(Above: Artist Joann Carrabbio’s painting, Tidepool #2 with profiles)

By Randi Bjornstad

“It’s tiring — it drains you,” Eugene artist Joann Carrabbio says of the ongoing uncertainties that confound societies worldwide with the spread of the coronavirus Covid-19.

But on a recent evening, when she ventured outdoors “I saw all the spring blooms, the flowers, the trees — it was all so beautiful, so good, I felt happier,” Carrabbio says. “And I realized that life goes on — and in the history of the world nature seems so eternal, even in terrible times when humans die.”

So while she fears for people everywhere in this pandemic, Carrabbio not only takes refuge in art, she depends on it and continues to create it.

Joann Carrabbio’s watercolor Abalone Shell

“I’m still doing seashells, rocks and pebbles, which I’ve been doing for a long time because I find them so wonderful, both in their beauty and construction,” she says. “About 40 years ago, on the beach near Palos Verdes, Calif., I found an abalone shell, which I still have,  but now with overharvesting and climate change, the abalone there seem to be all gone. So now I look at things like that as remnants that need to be documented.”

Carrabbio combines science and art in her renditions of nature.

“I am fascinated by the reality of the things I paint, and I am definitely detail-oriented, so I often wear magnifying lenses and look through a loupe ” Carrabbio acknowledges. “But I have a ton of patience, and I feel I have a lot of time, so I might as well make use of it.”

Although she also has painted in acrylic and oil, Carrabbio has grown to prefer watercolor to other mediums, “because all it needs is pigment and water.”

“It’s so natural, without the potentially toxic components of acrylic or oil or turpentine or varnish — and I have asthma, so I react much better to the simpler, more natural process of watercolor.”

Her fascination with the ocean and its creatures and vistas dates to “a very good experience with discovering the Pacific Ocean when I was 19,” Carrabbio says. “I went on a road trip from Michigan, where I grew up, to California, and I fell in love with the ocean — the tide, sand, shells, rocks, air, birds, everything.”

In childhood, her main exposure to water was in the lakes of Michigan where her family occasionally went in summer to swim. Her father worked in a steel mill, and her family rarely vacationed. Her forebears had been farmers in Italy and even after emigrating to the United States were involved in growing and selling produce.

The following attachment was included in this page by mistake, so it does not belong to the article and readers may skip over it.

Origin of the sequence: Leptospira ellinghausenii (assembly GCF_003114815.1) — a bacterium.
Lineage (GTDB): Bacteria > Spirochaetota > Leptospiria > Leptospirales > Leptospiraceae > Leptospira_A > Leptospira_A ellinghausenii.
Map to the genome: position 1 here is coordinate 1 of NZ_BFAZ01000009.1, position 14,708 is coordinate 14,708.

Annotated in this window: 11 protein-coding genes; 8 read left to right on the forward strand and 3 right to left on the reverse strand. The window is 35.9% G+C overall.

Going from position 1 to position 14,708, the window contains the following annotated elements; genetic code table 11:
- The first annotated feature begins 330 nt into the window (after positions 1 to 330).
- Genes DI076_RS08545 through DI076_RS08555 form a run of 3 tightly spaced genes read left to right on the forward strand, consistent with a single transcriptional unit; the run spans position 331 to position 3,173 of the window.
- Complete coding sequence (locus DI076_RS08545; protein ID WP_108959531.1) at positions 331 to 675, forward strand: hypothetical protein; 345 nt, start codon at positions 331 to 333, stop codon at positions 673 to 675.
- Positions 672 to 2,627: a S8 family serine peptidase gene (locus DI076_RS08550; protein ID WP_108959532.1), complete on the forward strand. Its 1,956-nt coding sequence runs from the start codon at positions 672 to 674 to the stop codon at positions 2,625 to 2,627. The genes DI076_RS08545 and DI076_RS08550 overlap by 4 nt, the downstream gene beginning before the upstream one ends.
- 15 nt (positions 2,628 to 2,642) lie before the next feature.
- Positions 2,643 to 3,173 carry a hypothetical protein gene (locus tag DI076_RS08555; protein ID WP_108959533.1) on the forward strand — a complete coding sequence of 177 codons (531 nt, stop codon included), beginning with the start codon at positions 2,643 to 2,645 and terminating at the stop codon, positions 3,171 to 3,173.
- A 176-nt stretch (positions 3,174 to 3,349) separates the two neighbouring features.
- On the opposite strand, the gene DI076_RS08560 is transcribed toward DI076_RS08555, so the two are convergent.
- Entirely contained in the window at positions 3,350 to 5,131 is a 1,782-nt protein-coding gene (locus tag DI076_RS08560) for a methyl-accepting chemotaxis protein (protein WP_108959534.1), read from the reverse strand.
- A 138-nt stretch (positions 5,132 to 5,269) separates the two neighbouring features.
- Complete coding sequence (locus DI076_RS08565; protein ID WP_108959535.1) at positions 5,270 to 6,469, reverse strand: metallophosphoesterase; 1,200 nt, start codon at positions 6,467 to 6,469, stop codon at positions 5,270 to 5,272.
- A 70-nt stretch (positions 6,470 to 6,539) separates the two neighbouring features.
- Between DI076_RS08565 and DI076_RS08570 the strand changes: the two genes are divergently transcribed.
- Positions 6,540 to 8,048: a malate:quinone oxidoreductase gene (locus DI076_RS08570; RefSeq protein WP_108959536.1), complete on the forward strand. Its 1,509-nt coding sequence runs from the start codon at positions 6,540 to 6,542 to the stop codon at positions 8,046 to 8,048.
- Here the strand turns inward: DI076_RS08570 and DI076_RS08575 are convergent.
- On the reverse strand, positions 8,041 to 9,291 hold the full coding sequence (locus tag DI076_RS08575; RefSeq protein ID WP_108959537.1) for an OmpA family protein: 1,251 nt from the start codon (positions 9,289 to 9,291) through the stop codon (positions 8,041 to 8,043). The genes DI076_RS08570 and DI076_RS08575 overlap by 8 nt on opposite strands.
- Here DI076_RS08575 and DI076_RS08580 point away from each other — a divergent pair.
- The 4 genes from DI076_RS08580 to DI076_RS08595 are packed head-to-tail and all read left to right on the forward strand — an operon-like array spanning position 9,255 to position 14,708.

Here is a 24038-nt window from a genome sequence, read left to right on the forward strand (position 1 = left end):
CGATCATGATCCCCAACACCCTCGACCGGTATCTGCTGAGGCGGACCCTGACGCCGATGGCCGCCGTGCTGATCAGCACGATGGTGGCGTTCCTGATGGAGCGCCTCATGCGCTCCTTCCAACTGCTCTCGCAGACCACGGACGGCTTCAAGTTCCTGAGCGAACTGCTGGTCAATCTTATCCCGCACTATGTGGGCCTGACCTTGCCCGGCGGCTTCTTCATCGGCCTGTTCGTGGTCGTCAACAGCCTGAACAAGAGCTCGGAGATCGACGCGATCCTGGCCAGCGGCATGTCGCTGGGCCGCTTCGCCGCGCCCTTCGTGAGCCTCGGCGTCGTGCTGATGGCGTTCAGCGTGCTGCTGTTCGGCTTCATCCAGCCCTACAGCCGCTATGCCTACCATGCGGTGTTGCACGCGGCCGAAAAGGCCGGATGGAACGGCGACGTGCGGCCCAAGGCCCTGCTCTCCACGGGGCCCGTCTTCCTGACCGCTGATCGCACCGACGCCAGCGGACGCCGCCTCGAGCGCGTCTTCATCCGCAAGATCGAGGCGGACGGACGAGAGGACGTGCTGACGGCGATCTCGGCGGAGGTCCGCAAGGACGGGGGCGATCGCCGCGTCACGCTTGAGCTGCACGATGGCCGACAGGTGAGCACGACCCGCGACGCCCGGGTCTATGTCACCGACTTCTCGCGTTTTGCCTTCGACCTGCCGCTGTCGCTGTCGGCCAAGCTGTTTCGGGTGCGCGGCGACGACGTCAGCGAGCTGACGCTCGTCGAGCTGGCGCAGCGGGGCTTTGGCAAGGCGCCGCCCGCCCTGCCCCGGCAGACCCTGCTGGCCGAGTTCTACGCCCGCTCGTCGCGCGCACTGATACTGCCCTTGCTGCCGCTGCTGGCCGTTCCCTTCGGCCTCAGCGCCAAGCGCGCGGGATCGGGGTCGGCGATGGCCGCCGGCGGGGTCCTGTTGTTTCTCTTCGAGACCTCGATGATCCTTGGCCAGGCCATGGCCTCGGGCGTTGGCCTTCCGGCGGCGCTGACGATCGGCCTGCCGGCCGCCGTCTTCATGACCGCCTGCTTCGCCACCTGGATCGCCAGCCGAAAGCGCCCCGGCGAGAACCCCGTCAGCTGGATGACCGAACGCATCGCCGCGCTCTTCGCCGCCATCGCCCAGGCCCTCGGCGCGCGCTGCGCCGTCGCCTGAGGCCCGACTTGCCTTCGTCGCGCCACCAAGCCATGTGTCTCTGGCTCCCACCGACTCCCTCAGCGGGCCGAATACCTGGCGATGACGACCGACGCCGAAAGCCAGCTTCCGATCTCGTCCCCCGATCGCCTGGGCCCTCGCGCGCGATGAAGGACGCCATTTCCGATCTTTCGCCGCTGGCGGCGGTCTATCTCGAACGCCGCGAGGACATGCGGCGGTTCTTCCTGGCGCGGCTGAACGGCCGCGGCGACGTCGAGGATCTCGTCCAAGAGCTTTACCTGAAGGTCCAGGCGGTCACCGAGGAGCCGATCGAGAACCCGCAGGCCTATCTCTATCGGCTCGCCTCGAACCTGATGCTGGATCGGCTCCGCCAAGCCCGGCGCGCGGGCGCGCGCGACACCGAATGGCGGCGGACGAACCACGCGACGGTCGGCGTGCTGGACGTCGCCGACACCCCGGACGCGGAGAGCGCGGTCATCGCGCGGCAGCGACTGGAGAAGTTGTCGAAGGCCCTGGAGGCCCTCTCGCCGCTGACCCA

Some of her earlier efforts at painting included series celebrating food, “which because of the way I grew up I love way too much as a result,” she says. “Food is very important to Italians — it’s just amazing.”

Carrabbio attended Wayne State University in Detroit, graduating with a fine arts degree in painting and drawing. After relocating to Los Angeles, she earned teaching credentials and taught art for 27 years in the city’s school district as well as doing freelance work as a graphic artist and muralist. Along the way, she met and married fellow artist Marco Elliott; they moved with their daughter, now a hydrogeologist — “She studied art but didn’t want the life of an artist,” Carrabbio said — to Eugene in 2009.

Because she works primarily in watercolor, Carrabbio has developed the habit of doing paintings from sketchbooks, but with a difference — her sketchbooks are not just drawings, but watercolor sketchbooks in themselves.

“I start out with tiny watercolor paintings, may 9×9 inches or 6×6 inches,” she says, “sometimes a little larger.”

When she starts working on the actual piece, the steps are different.

“When I first started doing watercolor, the hardest thing was to wait, because there is a lot of stopping for the paint to dry,” she says. “But I have learned to stop, cook, walk, then come back.”

Even then, “sometimes it’s hard to get back into a painting at first, but after about a third of it is done, I can see where it is going and then it’s easy to finish it.”

As she’s gotten older and matured both in life and art, “I think my work has taken on a more zen-like quality that allows me to combine the realism with something deeper,” Carrabbio says. “I’m more comfortable with imperfection and the idea of being faithful to what is there, but as I see it and feel it.”

More about Joann Carrabbio: https://www.instagram.com/joanncarrabbio/